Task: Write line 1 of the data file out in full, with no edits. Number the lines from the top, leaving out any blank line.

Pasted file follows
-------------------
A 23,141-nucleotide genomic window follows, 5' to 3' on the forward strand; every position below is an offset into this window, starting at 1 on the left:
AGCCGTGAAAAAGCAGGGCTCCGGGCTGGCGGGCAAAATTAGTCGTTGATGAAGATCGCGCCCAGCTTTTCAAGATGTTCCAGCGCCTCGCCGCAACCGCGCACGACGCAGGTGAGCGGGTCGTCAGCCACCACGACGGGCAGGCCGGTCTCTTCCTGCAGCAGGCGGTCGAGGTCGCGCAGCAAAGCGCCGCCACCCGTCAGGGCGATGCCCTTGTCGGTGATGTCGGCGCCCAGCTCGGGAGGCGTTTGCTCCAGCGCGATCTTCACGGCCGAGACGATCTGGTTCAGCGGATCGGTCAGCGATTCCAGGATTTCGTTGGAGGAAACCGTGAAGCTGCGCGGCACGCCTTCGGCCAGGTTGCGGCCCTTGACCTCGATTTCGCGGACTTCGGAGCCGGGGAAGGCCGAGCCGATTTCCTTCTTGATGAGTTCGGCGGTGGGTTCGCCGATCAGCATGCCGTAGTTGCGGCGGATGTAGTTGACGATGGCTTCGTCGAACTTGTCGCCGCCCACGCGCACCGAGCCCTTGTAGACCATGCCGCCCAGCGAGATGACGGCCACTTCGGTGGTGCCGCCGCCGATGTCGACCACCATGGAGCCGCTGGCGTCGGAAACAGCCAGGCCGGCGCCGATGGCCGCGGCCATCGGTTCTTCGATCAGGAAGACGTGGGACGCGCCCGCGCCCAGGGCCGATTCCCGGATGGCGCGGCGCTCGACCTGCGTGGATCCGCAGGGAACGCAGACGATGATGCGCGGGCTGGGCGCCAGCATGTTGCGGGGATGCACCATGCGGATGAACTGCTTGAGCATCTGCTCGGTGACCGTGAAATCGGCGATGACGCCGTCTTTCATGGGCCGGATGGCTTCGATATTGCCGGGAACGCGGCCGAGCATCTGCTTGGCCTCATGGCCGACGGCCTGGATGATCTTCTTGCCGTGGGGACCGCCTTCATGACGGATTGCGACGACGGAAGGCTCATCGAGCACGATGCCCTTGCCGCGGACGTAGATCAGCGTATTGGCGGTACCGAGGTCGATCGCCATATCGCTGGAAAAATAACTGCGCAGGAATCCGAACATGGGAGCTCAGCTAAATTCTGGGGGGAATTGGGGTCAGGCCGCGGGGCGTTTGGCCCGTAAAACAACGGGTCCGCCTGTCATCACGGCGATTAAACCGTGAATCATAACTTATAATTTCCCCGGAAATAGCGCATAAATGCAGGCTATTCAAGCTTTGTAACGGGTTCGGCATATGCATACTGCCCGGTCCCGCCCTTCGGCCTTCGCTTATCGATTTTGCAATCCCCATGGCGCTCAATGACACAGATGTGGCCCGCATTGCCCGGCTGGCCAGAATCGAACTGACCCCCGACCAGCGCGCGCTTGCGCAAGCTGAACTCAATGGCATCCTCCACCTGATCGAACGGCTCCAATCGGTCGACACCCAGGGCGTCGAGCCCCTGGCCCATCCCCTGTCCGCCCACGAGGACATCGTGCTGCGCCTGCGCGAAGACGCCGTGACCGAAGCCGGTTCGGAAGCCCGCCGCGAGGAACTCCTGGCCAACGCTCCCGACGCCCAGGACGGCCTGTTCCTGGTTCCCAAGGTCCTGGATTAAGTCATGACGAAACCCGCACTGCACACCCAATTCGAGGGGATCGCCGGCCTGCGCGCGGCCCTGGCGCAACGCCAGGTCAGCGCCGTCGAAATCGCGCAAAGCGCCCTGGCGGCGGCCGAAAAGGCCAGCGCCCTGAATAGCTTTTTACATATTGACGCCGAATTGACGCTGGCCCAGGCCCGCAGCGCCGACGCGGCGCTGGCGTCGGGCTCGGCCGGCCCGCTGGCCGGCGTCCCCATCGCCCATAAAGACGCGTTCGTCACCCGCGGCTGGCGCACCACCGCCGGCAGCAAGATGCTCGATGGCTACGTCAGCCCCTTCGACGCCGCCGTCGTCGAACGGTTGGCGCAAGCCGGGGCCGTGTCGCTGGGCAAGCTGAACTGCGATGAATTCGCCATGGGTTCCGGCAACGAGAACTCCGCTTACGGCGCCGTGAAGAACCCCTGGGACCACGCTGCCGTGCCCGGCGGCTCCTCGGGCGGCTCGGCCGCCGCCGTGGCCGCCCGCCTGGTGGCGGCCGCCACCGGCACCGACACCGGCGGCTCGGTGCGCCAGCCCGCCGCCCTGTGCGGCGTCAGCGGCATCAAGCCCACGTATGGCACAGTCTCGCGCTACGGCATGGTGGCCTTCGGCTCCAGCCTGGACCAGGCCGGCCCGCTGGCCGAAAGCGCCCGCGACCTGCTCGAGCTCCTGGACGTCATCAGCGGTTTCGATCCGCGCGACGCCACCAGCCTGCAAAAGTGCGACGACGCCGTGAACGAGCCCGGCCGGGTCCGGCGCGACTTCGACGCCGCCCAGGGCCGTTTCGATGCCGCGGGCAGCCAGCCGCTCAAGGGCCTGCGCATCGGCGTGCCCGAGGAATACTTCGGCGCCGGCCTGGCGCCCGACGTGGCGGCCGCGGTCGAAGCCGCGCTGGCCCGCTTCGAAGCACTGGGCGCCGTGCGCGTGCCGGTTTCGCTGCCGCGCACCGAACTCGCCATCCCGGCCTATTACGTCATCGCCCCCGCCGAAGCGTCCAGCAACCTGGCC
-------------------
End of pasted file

A 23,141-nucleotide genomic window follows, 5' to 3' on the forward strand; every position below is an offset into this window, starting at 1 on the left: